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In the movie Promising Young Woman, the main character--Cassie--is shown seeking out encounters with men who think she is very drunk and then confronting them in a sober manner when they try to have sex with her without her consent. Two such encounters are shown in detail on screen, and neither results in violence. After these two detailed encounters, she is shown writing the mens' names down in a notebook, using blue or black ink. The number of names suggest that she has been doing this frequently--at least weekly--for a number of years (suggested to be 7-8 years later in the film).

While most of the names in the book are black or blue, a significant percentage are shown to be red. There is one encounter that is not shown on screen--although there is a brief snippet of the man's dialogue commenting on her hairstyle--and she writes that man’s name in red in her book after that encounter. Red suggests to me the possibility of an encounter turned violent, but this is not specified and Cassie is not shown to arm herself for these encounters or to ever have raised the suspicion of her parents with marks of violence on her body.

If there is any explanation for the different colored inks, either in the film that I missed or explained outside the film by the writer or director or someone else in the know?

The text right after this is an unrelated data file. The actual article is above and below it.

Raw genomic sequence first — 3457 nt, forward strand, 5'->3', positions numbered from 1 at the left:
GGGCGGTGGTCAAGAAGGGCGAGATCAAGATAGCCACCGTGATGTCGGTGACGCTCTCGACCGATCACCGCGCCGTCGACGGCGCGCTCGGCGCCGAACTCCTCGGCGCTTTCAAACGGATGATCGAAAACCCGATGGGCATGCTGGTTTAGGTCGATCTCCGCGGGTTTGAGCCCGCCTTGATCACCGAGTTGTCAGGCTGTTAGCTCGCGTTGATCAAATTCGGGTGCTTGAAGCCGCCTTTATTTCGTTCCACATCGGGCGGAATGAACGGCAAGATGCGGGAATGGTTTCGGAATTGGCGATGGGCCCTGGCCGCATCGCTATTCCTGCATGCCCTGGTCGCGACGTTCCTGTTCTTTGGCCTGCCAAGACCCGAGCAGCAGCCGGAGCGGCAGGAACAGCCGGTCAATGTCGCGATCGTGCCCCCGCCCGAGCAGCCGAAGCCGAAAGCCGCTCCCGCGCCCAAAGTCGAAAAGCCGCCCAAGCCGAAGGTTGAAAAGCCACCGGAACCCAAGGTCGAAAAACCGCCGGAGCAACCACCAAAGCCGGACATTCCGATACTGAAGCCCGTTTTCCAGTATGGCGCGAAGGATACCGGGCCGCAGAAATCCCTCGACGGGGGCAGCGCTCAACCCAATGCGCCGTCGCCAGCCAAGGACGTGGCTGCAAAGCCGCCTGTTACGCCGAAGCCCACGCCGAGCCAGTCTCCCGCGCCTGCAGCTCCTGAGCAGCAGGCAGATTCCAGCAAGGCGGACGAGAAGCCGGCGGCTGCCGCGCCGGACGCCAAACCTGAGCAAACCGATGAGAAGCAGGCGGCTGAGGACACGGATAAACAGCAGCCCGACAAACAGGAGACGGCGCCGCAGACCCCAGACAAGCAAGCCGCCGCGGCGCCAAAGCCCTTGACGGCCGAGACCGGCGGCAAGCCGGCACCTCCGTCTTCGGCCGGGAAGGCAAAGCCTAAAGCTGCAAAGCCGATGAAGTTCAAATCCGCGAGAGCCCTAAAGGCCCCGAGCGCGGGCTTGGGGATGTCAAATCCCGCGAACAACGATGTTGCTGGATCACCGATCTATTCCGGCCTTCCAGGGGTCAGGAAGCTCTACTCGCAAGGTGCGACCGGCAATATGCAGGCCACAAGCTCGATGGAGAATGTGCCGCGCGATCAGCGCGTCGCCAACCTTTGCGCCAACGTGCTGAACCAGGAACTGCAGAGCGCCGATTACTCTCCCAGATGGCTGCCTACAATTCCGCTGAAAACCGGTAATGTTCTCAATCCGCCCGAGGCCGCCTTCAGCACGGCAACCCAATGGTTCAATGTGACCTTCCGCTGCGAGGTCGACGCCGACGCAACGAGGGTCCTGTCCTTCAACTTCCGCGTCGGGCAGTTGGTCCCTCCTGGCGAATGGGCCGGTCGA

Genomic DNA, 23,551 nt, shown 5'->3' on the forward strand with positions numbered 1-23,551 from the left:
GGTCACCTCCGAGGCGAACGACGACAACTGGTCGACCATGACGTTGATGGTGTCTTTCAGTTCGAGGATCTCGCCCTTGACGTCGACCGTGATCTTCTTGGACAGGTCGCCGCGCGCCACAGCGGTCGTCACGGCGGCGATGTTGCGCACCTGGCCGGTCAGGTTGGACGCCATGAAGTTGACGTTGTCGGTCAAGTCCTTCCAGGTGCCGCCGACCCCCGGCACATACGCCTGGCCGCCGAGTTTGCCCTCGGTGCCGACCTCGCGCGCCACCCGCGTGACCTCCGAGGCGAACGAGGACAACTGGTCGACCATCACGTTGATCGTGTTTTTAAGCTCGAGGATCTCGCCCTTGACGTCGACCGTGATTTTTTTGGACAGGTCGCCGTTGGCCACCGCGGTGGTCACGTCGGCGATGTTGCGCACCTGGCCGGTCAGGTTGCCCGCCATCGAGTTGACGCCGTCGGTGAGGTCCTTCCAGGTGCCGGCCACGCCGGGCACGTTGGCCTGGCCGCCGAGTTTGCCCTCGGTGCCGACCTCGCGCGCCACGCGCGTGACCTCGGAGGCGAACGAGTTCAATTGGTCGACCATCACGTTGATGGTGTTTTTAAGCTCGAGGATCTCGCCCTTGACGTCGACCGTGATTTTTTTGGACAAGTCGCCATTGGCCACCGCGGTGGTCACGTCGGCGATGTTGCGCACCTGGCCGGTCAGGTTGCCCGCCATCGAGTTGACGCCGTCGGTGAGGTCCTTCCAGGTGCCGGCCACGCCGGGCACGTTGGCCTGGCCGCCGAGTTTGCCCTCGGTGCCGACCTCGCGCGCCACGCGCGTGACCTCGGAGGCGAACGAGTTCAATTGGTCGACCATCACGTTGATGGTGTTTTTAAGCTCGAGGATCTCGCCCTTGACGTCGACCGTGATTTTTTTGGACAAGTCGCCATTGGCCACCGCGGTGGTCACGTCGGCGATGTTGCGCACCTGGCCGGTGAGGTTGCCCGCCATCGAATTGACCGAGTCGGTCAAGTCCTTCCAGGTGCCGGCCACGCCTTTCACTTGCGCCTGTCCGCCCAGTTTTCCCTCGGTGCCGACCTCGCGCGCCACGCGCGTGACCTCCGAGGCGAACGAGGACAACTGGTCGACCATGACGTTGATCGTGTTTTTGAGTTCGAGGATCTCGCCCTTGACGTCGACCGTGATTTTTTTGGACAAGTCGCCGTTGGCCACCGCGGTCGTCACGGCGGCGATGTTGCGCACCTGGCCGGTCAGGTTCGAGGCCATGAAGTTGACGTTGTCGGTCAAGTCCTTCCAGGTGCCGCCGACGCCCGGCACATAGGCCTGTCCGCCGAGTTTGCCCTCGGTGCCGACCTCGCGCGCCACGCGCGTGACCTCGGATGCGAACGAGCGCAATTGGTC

A page in Cassie's notebook.

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  • It's funny--looking again at this picture I see a possibly intentional shoutout to Nigel Bruce, a mid 20th century British actor. – ruffdove Mar 26 at 2:51
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According to Carey Mulligan:

But just how far her scheme goes, whether she ever harms any of them or what exactly the different colors of ink mean isn’t answered.

“It’s just her record,” said Mulligan. “I think the colors don’t really equate to anything. It’s just her quite high school way of keeping track. And I think a way that kind of pleasantly trivializes it for her because it’s not the fact that she’s writing it in a sort of high school notebook and ticking people off. Maybe in the moments where she feels out of control and like she doesn’t know what she’s doing, when she feels like she’s been doing this for too long, it makes it feel like less of a real-world event, it feels more like a very kind of private, almost adolescent endeavor in a way.”

However, writer-director Emerald Fennell says this (in the same article):

As for Fennell’s thoughts on that notebook and its meaning?

“Never. I’ll never tell,” she said with a hearty laugh. “I mean, I know for myself, but I think that’s for everyone else to decide. Because that’s the thing, I don’t even think she even knows what she’s capable of most of the time. And you see that quite a lot in this movie, so, it really could be anything.”

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  • Well, if that's what the writer-director says, then there might not be a findable answer to this. She apparently had some intent in selecting the colors of ink since she is implying that there is something to tell about it. But if she means what she says about never telling, then I guess that'll either go to the grave with her or she'll change her mind someday. I'll leave this open a few more days before selecting your answer, just in case there's something else out there that someone might find. – ruffdove Feb 11 at 20:16

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